How Hackers Unlocked OPM Systems and 6 Other Things We Learned about the Breach
Agency chief wants you to know she is angry about the data breach and ID theft protection customer service.
Office of Personnel Management chief Katherine Archuleta wants you to know she is mad about the breach of personal identification data and background investigations on millions of federal employees. Just don’t blame OPM, she said. The hack at Archuleta’s agency is not the fault of computer security staff or a contractor who lost key login data, she testified today.
Archuleta's newly expressed empathy with infuriated breach victims and the news that attackers used credentials from background check provider KeyPoint Government Solutions are just two of the revelations that came out of a Senate hearing Tuesday. The session was the first of four public congressional grillings this week on the handling of the OPM breach.
Today, we learned:
Archuleta Angry Over Wait Times at Call Center
"I am as angry as you are about" feds experiencing wait times of 90 minutes when they call OPM contractor CSID to obtain free identity theft protection, Archuleta told lawmakers. Members of Congress and government employees have been complaining about service delays, inaccurate credit histories and the security of information that CSID collects.
Archuleta said OPM Chief Information Officer Donna Seymour and her team are working with CSID to improve customer service.
How the OPM Hackers Got In
Data swiped from one of perhaps two security breaches at employee investigation firm KeyPoint was used to hop into OPM's systems.
"While the adversary leveraged a compromised KeyPoint user credential to gain access to OPM network, we don't have any evidence that would suggest that KeyPoint as a company was responsible or directly involved in the intrusion," Archuleta said. "We have not identified a pattern or material deficiency that resulted in the compromise of the credentials."
The government last December disclosed a breach at KeyPoint that exposed data on more than 48,000 federal employees. According to the AP, officials also discovered a different hack attack in September of that year.
How OPM Will Contact Victims of Second Breach
Archuleta announced OPM is looking at how to notify family members whose biographies were listed in a compromised system containing investigative data on personnel vetted for security clearances.
"We are taking into consideration all of the individuals that were affected by this breach" related to background investigations, she said. The background check hack was discovered after OPM in April detected an incident that exposed ID data on 4.2 million current and former federal workers. Archuleta declined to estimate the number of national security personnel whose lifetime histories and other sensitive data was stolen during the separate but related penetration. According to CNN, the total victim count could rise to 18 million.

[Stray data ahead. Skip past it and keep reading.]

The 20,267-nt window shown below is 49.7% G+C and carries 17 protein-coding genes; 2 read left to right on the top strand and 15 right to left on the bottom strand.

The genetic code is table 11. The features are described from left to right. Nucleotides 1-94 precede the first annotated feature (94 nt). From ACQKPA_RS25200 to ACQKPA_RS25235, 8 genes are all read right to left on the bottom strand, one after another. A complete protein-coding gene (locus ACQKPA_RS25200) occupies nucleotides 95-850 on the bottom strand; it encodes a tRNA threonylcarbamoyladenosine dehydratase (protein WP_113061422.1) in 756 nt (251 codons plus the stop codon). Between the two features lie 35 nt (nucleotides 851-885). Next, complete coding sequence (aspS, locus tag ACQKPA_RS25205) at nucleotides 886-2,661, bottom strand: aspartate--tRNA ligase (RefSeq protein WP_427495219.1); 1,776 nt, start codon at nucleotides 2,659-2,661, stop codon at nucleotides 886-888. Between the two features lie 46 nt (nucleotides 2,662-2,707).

More Agency Hacks May be Detected
There is a high possibility more agency hacks will come to light, as a result of a White House-mandated governmentwide "30-day cybersecurity sprint” to test systems for vulnerabilities and patch security holes, among other safeguards.
"Given the situation we find ourselves in across most federal agencies, I would expect you to find significant breaches” during this period, testified Richard Spires, the former Department of Homeland Security chief information officer. The OPM assistant inspector general for audits agreed with Spires. Assistant IG Michael Esser added, "We've been seeing breach after breach this year," at health insurers, background investigation contractors and government agencies, "it would not surprise me to see more."
Auditors Have Concerns with OPM's IT Upgrade Plan
While it was known that OPM is undergoing an IT overhaul, "a flash audit" alert the OPM IG released Tuesday states the agency has not budgeted time or money for this venture.
"The current estimate for this project was approximately $93 million," Esser testified, but auditors later learned "that this cost estimate did not include the costs for migrating existing applications" to the new operating environment. An evaluation of the extent of the project is due next month. The agency anticipates a two-year timetable, according to the flash audit.
"It is difficult to see how the agency can estimate its timeline when it does not yet know the scope of the effort," the audit reports.
Some Breached Systems Weren't that Old
Some of the OPM systems penetrated by suspected Chinese spies were recently acquired and could have been outfitted with new security defenses, Esser said. OPM has claimed it was impossible to encrypt, or render indecipherable, plain text data the hackers extricated because its existing networks are too old.
"Based on the work that we've done in our audits and ongoing work that we're doing, it's our understanding that a few of the systems that were breached are not legacy systems," Esser said. "They are modern systems that current tools could be implemented on."
Archuleta: Blame the Perpetrators
The people who should be held accountable for the hack are not government officials, according to Archuleta.
"If there is anyone to blame it is the perpetrators," she said.
Among OPM staff and other IT security staff, "I don't believe anyone is personally responsible. I believe that we are working as hard as we can to protect the data of our employees because that is the most important thing that we can do. And I take it very seriously. I am angry as you are that this has happened to OPM."